Its sudden surge in popularity prompted Dalian Leasun Food, one of the country’s largest canned food manufacturers, to clarify in a Weibo post that canned peaches do not have any medicinal effect.
“Canned yellow peaches ≠ medicines!” the company said in a post published last Friday. “There is enough supply, so there is no need to panic. There is no rush to buy.”
Two Communist Party mouthpieces have attempted to quell the panic buying of peaches.
A post on Weibo on Sunday by The People’s Daily called the product “useless in alleviating symptoms of illness”.
The newspaper added: “Canned yellow peaches are not really a special medicine for fever and cough. It is more like a sweet ‘placebo’ like the cake you eat or the milk tea you drink when you are stressed.”
“The conclusion that ‘canned yellow peaches can cure diseases,’ drawn from good childhood memories, has no practical value in curing diseases,” The Beijing Youth Daily said on Monday. “It can only be regarded as a kind of joke or poetic expression.”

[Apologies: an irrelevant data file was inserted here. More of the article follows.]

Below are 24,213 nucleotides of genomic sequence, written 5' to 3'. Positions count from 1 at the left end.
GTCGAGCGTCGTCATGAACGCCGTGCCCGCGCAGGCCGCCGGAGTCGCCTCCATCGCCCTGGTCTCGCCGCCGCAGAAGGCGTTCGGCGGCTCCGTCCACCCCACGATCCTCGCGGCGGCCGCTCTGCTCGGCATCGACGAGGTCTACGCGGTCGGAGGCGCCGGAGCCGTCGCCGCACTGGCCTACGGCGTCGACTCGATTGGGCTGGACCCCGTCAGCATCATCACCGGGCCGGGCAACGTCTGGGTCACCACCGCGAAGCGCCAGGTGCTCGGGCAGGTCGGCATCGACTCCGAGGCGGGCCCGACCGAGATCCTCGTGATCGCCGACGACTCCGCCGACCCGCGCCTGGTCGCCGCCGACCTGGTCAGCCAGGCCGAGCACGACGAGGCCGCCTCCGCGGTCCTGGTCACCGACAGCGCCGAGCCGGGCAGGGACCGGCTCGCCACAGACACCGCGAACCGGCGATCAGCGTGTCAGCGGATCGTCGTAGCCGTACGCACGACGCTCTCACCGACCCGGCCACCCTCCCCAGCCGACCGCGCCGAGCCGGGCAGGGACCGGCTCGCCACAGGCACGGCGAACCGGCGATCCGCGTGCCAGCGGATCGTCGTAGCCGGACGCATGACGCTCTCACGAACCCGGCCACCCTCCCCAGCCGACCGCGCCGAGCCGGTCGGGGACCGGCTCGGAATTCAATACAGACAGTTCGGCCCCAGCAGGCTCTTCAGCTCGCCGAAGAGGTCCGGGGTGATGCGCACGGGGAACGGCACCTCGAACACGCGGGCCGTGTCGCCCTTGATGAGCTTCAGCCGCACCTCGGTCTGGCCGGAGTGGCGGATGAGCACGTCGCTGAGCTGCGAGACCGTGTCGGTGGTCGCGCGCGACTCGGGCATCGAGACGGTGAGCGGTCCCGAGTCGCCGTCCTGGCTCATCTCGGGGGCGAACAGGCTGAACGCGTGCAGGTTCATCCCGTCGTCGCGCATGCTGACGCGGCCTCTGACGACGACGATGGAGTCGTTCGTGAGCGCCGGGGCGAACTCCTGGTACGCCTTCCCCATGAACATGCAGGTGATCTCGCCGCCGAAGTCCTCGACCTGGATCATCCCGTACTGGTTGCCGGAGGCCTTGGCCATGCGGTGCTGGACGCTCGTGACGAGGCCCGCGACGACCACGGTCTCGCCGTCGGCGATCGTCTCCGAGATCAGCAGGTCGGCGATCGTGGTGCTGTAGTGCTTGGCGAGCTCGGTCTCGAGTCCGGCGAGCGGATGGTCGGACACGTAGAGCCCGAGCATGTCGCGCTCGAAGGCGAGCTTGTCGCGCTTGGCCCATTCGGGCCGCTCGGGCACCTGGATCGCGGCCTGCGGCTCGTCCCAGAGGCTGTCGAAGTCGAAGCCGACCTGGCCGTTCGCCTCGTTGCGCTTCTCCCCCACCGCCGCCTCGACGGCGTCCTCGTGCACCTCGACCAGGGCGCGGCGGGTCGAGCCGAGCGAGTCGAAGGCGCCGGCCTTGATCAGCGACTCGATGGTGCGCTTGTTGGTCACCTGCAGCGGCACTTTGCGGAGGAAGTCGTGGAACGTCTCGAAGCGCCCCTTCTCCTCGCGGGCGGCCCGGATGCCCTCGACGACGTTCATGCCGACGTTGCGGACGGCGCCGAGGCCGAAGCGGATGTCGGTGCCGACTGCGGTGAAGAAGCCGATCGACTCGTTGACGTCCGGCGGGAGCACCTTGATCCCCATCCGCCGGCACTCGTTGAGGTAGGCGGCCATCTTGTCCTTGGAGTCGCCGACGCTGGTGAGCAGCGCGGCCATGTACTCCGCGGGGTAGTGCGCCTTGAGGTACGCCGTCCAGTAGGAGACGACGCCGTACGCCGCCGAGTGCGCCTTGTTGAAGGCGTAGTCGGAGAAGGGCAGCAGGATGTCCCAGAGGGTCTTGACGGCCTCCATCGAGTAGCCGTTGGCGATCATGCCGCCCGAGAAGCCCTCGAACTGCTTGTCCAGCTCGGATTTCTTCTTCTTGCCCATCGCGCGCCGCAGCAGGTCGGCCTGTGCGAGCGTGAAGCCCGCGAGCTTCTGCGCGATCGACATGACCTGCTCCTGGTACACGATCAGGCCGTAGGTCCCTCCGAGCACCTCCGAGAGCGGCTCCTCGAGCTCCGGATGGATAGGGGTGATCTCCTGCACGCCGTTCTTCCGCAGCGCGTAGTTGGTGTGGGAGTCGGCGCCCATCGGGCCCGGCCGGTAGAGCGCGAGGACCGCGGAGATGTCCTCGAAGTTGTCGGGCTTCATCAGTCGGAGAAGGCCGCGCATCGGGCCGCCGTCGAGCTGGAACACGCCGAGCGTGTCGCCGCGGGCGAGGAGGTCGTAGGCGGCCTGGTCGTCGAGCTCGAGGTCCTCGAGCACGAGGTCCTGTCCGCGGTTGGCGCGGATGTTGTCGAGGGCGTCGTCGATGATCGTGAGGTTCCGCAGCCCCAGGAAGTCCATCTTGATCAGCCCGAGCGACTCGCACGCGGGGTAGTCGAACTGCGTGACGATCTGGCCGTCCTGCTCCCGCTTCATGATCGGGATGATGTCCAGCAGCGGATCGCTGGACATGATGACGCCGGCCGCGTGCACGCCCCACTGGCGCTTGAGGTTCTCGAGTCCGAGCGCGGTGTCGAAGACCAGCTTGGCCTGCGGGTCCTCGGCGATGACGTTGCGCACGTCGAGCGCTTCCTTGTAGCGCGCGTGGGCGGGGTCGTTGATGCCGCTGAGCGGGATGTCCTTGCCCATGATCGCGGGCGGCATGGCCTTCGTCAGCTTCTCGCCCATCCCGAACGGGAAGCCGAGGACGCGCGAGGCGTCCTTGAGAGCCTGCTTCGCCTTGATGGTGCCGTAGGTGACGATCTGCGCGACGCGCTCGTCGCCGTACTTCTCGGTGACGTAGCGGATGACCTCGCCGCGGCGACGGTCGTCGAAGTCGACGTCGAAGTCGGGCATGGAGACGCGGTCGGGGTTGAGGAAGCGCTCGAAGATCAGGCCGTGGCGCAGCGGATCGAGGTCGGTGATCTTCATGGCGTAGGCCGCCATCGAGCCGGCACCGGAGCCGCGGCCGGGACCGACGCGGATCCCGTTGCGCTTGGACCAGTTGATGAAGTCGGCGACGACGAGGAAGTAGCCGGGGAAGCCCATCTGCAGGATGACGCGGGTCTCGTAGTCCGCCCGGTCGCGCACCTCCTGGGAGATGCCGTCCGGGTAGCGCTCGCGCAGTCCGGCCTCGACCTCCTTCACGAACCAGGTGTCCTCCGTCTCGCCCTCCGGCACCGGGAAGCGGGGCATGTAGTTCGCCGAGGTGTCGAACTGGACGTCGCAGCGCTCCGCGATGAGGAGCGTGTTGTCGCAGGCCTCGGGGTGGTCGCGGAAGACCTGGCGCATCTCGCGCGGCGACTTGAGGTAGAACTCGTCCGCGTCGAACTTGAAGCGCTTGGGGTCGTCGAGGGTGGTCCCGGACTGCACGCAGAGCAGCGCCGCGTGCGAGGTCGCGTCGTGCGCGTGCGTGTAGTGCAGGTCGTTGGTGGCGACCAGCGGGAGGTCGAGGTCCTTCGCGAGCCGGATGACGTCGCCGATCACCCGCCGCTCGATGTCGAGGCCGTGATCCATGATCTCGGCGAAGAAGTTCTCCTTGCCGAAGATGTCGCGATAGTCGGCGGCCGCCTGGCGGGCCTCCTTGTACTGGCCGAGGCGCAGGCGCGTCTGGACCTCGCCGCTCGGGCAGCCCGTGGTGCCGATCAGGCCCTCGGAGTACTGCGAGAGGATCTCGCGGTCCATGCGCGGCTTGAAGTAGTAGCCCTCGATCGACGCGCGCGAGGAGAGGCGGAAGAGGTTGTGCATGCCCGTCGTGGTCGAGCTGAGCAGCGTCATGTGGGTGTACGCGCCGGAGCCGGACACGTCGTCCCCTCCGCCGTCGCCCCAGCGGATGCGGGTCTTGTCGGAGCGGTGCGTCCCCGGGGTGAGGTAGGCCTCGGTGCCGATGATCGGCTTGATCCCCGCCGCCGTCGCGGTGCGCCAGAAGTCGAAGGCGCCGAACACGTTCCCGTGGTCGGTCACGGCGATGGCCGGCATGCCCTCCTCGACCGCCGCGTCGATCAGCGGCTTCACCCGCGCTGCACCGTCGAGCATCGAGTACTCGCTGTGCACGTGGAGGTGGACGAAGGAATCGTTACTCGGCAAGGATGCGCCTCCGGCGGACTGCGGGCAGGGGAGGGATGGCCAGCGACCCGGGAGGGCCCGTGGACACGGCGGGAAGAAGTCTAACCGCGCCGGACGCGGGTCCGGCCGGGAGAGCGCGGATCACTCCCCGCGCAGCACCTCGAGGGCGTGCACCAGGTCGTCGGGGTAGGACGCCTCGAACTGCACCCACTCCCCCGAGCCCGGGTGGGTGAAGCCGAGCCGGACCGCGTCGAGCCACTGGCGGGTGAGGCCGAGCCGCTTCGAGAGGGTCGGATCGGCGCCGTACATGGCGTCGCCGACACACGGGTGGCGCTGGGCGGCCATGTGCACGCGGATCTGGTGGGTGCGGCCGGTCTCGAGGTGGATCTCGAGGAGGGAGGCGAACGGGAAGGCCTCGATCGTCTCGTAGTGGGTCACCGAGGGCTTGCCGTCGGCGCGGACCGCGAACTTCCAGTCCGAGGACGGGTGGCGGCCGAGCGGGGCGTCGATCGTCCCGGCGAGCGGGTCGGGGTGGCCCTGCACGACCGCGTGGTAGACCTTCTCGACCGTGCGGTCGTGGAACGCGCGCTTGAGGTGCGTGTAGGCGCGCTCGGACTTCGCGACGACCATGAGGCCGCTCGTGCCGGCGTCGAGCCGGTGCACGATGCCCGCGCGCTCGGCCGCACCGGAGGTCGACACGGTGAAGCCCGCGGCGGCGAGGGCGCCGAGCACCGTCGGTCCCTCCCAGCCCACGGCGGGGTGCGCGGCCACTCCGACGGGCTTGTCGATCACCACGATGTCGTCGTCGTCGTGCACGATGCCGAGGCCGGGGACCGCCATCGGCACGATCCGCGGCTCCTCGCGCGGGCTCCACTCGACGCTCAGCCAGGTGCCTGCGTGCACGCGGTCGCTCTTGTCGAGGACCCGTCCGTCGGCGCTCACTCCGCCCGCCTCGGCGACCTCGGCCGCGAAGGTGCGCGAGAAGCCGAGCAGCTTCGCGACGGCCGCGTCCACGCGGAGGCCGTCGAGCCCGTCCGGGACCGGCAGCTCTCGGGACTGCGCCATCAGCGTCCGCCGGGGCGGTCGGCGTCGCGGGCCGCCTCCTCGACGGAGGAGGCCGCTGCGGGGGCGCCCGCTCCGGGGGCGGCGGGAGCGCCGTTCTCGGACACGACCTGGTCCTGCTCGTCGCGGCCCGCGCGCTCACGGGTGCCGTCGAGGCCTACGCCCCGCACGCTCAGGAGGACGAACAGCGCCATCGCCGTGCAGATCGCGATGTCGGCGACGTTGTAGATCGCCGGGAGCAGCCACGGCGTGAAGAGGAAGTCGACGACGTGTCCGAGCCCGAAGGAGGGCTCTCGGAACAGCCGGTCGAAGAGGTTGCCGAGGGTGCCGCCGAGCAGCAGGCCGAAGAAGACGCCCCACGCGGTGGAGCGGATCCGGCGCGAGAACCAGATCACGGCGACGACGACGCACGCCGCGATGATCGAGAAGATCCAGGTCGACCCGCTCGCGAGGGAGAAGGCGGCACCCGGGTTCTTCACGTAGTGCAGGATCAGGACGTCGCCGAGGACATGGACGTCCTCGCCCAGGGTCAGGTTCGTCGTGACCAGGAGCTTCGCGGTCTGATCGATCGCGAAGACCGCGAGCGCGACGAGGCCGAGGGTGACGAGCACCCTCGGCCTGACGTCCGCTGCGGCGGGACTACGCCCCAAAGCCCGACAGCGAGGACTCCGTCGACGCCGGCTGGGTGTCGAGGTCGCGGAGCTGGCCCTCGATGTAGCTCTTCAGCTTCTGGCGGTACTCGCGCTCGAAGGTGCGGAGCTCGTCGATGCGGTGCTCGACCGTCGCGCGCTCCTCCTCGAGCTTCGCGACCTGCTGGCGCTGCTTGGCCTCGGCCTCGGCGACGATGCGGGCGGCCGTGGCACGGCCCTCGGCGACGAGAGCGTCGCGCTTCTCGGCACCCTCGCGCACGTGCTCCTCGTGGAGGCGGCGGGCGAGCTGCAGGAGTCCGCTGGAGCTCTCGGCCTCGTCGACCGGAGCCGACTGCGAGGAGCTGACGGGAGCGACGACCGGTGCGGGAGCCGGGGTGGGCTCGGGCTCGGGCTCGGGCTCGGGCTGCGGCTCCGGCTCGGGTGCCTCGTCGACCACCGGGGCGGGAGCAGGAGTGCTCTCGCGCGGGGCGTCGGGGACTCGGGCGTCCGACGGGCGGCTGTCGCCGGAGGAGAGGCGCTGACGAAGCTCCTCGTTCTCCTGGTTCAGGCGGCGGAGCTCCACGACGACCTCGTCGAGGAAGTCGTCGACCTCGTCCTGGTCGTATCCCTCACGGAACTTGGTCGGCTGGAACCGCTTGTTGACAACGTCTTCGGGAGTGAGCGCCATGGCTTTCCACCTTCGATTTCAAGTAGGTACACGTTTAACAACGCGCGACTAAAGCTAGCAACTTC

ELECTROLYTE WATER EQUALLY IN DEMAND
According to the Pandaily website, electrolyte water and related beverage products on Chinese e-commerce platforms are also in short supply, with some brands out of stock.
According to statistics provided by Genki Forest, a leading Chinese beverage enterprise, the latest weekly sales volume of Alienergy Electrolyte Drink on domestic e-commerce platforms has increased by 1327 per cent month-on-month, and the weekly sales volume on food delivery platforms has increased by 1000 per cent month-on-month.
From Dec 7 to Dec 8, the sales of Alienergy Electrolyte Drink on food delivery platforms soared by 2000 per cent.
Electrolyte water products is seen as “a healthy way of water replenishment” and has gained popularity amid China’s shift from its zero-COVID strategy.
In 2020, the Chinese Center for Disease Control and Prevention had recommended drinking water with a certain amount of electrolytes in its COVID-19 prevention guide.
A screenshot of a COVID-19 prevention and treatment plan of released by Hunan province has also been making the rounds online, contributing to the spike in sales.
Chinese citizens have seized on a line in the the treatment plan, whose second edition was published in 2022, which read: “It is best to supplement with electrolyte water.”
However, this has not been endorsed on any official government platforms that outline COVID-19 treatment options.